Department of Rural Engineering (GRU) organized the Dissemination Workshop on Climate Change and Wat

Department of Rural Engineering, Institute of Technology of Cambodia (ITC), organized the “Dissemination Workshop on Climate Change and Water Governance in Cambodia” at ITC, Phnom Penh, on 26 March 2016. The main objective of this workshop is to disseminate research findings from the IDRC funded project “Climate Change and Water Governance in Cambodia” to university students. The Climate Change and Water Governance in Cambodia project (CCAWG) was funded by the International Development Research Centre (IDRC) and is being completed by CDRI in collaboration with the Ministry of Water Resources and Meteorology (MOWRAM), Ministry of Environment (MoE), Tonle Sap Authority (TSA), Institute of Technology of Cambodia (ITC), Royal University of Agriculture (RUA), and Mekong Programme on Water, Environment and Resilience (M-POWER).

There were in total 316 people, from 19 different organizations, attending the workshop (see table below).

The workshop was divided into three main sessions: opening and introduction session, plenary session, and main session. In the opening and introduction session, Dr. Chunhieng Thavarith, Deputy Director General of ITC, opened the workshop. He remarked that the workshop is relevant to Cambodian society which is confirmed affected by climate change. Students and all participants are expected to get knowledge on impacts of climate change on people’s livelihoods in rural areas of Cambodia and adaptation practices. After the opening remark, Dr. Chem Phalla, Acting Research Director of Cambodia Development Resources Institute (CDRI), gave a brief introduction to the project: Climate Change and Water Governance in Cambodia funded by the International Development Research Centre (IDRC).

There were two presentations in the plenary session. The first one was provided Dr. Heng Chanthoeun, Deputy Director of Department of Climate Change, Ministry of Environment. He talked about “Historical Climate Trends and Climate Change Projections for Cambodia”. His analysis showed that the change in annual rainfall in Cambodia is 0.03-0.11% under the emission scenario: RCP 4.5 and 0.02-012% under the emission scenario: RCP 8.5. The second presentation was given by Dr. Oeurng Chantha, Deputy Head of Department of Rural Engineering and Senior Researcher of ITC. The title of his presentation is “Community Based Adaptation to Climate Change: Examples from Two Rural Affected Communities due to Floods and Drought.”

During the main session, there were four presentations. First of all, Mrs. Sam Sreymom, Acting Unit Head of CDRI, presented about “Governance for Water Security and Climate Resilience in the Tonle Sap Basin.” To reach a resilient water governance, she raised five key elements: (1) Architecture: building technical, administrative and managerial capacity & cooperation, (2) Agency: acknowledging roles of various actors and enhancing their interactions, (3) Addictiveness: building local capacity in coping with climate change and promoting D&D, (4) Accountability: promoting two-way dialogue between institutional stakeholders and credible M&E, and (5) Access & Allocation: improving access and its challenges. Then Mr. Tes Sopharith, Senior Researcher of M-Power, presented about “Assessment of Water Resources for Improved Water Governance under Climate Change-Stung Chinit Catchment.” He found that, in the study area, climate change leads to a lower dry season flow in November-May and March-July. Such impacts result in scarcity of water for irrigation, meaning that rice production is negatively affected. Thirdly, Mr. Nong Monin, Researcher of CDRI, presented about “Climate Change Vulnerability in Three Tonle Sap Catchments-a participatory assessment.” He found that the three study areas: Stung Chinit in Kampong Thom Province, Stung Chrey Bak in Kampong Cham Province and Stung Pursat in Pursat Province are vulnerable to climate change in form of flood and drought. The study suggests to improve the physical assets focusing hard infrastructure and technological innovations, and to strengthen knowledge of modern crop varieties more resilience to drought and flood in simple and applicable strategies, etc. Lastly, Dr. Oeurng Chantha presented about “Assessment of Water Resources for Improved Water Governance under Climate Change-Stung Chrey Bak Catchment.”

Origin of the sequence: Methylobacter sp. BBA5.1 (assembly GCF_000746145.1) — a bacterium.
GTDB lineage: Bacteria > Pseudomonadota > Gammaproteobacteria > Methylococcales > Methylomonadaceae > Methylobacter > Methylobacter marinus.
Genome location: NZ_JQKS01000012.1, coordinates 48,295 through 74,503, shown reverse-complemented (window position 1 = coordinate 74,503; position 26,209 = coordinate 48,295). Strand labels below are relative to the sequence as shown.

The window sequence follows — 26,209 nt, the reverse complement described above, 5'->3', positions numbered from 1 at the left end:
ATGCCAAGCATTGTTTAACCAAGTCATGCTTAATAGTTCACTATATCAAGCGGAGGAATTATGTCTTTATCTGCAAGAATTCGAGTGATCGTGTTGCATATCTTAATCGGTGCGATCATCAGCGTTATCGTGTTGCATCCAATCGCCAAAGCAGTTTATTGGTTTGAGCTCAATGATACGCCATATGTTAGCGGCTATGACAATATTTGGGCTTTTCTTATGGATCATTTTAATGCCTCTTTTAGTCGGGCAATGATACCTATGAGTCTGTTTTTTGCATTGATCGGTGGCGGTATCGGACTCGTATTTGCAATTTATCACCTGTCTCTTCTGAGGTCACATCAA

There was an active discussion (questions and answers) after each presentation. It is concluded that participants get a better understanding of the implications of hydrological and ecosystem changes caused by climate change and human changes on livelihoods in the Tonle Sap Basin as well as knowledge on methods to integrate these research findings into Cambodia’s policy and planning frameworks.

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